I'm well into my second month in Chicago and I find myself pondering something that I never would have associated with this part of the country: plants that love the heat. In fact, I've spent more time in this past few weeks thinking about plants that love the heat than plants that tolerate the cold. Before moving here, I was super concerned about surviving a winter, now I find myself praying that I make it through the summer.
When temps are regularly in the high 90's to low 100's, many plants will suffer from heat stress... particularly if said plants are expecting temps in the mid to upper 80's. Though I am still holding out hope that next summer will be on the milder side, I thought I'd use this weather as inspiration to write about those plants that soar right along with the temperatures. Oh and a disclaimer here, I am not going to include succulents or cacti. For that information, you should toddle on over to Debra Lee Baldwin's site. She knows WAY more than I ever will about the subject.
Tropicals: It's likely that you already know that tropicals are a great choice for the heat. There are plenty to choose from, all shapes, sizes and colors. Tropicals are great for containers that can move from indoors to out. One of my favorite tricks is to start tropicals in containers and then move them into spaces in my borders when the heat knocks out a plant or three.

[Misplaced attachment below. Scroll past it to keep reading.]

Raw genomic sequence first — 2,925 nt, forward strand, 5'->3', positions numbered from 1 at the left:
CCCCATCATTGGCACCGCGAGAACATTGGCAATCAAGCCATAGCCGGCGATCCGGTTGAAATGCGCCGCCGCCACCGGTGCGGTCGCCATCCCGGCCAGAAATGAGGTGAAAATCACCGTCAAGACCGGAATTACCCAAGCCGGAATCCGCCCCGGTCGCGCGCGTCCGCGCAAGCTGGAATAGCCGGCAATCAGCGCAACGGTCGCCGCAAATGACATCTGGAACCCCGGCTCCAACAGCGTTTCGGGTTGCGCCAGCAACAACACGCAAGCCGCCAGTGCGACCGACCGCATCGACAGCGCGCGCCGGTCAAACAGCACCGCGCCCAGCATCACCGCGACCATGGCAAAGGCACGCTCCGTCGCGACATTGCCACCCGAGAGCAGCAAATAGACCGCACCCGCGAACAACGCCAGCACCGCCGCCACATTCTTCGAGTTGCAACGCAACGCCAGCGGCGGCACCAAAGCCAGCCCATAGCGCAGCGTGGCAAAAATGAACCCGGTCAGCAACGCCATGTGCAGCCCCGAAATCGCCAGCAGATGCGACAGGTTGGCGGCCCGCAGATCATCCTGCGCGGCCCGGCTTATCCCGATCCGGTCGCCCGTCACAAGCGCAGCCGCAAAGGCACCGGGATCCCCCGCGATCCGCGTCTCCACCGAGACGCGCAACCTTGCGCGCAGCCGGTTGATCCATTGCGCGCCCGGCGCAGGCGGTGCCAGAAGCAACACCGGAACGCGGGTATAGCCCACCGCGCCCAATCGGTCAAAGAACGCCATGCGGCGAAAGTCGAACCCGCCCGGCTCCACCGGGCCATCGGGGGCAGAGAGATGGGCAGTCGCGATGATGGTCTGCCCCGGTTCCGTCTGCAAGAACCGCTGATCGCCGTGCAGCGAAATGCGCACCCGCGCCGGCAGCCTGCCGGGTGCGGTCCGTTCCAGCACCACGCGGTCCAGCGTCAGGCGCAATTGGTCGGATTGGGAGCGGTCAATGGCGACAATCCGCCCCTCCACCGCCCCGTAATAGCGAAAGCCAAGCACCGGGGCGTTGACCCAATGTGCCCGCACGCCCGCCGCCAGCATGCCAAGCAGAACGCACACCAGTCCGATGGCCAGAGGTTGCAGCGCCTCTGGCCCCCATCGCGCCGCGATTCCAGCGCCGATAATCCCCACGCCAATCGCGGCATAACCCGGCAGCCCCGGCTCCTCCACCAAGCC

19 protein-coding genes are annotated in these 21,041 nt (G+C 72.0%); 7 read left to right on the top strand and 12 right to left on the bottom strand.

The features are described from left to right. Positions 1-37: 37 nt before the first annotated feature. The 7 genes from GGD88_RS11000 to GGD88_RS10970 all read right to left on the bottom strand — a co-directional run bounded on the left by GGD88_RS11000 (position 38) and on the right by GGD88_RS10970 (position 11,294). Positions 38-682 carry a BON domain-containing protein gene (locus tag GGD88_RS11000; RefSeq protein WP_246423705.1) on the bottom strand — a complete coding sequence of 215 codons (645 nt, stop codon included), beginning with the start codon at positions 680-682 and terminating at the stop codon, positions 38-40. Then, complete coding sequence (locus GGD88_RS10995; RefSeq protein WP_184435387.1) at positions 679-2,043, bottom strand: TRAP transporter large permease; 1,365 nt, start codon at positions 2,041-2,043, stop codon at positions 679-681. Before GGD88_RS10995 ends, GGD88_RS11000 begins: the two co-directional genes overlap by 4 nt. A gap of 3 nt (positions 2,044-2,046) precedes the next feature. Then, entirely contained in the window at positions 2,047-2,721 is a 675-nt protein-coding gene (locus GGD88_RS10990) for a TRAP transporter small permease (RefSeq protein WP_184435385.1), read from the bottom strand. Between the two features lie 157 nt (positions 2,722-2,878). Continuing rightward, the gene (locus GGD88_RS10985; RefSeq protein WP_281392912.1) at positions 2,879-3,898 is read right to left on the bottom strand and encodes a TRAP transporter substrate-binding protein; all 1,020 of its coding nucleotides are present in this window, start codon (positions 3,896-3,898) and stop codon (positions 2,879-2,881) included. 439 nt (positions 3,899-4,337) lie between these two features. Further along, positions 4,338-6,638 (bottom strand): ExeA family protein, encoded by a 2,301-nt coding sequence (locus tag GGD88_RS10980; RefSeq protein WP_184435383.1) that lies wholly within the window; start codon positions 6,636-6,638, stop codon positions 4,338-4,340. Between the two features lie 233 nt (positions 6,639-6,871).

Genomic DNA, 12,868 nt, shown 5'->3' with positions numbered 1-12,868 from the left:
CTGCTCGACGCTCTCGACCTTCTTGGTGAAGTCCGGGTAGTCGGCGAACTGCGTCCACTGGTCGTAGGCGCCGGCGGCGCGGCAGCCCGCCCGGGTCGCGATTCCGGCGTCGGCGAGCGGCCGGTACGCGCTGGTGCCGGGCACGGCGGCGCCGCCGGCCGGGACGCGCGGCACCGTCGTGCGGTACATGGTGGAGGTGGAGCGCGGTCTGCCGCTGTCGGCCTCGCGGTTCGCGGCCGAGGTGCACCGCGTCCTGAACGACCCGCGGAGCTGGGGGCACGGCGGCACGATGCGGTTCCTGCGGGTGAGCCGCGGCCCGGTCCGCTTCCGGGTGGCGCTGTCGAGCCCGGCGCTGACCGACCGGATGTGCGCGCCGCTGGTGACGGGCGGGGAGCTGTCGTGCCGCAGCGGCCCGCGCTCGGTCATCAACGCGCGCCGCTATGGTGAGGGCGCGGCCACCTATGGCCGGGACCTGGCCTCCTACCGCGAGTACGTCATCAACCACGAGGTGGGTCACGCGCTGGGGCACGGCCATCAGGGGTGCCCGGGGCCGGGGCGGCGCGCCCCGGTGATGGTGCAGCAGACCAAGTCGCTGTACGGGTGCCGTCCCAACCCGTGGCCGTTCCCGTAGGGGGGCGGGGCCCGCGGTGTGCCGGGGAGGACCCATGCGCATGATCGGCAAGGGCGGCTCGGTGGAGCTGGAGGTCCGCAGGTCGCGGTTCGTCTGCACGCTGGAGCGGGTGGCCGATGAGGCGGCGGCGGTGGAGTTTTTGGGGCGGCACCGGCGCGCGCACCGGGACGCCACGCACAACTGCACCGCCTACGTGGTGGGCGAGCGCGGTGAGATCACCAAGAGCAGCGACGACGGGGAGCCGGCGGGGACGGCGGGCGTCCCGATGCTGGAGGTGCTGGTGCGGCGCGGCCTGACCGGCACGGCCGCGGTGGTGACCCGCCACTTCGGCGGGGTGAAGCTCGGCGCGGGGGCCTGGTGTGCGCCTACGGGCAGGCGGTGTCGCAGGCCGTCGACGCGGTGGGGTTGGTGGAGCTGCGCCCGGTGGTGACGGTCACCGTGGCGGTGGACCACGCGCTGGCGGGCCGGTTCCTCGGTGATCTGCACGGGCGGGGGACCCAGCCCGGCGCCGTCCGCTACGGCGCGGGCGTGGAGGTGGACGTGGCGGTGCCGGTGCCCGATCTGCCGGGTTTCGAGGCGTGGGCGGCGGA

A few that I really love:
- hardy bananas
Container Plants: A plant that can take the heat in the confines of a container is a real trooper. It doesn't get the benefit of cool roots from border plantings and it is likely sitting on a screaming hot cement patio. Here are a few that do an admirable job:
Border Plants: There are a lot of plants that can tolerate, and even thrive, in the heat...particularly if they are well established. I've tried a good lot of them...particularly when I lived in Oklahoma. One thing to remember is that it is not always the temperature by itself that is the problem. Sometimes it is the blast furnace wind that dehydrates everything in its path. If scalding winds are a problem for your plants, consider adding a hardscape element (like a fence or statuary) to offer a bit of shelter. Here are a few of my favorites:
- Echinacea (particularly White Swan)
- Rudebeckia (Cherry Brandy, Cappucino)
- Petunias (White Russian)
- Coleus ('Under the Sea' series)
- Amaranthus (Love-Lies-Bleeding, Hot Biscuits)
Thinking about all of this heat has made me...well...hot. I'm off to stand in the sprinkler while drinking a tall, cold glass of lemonade.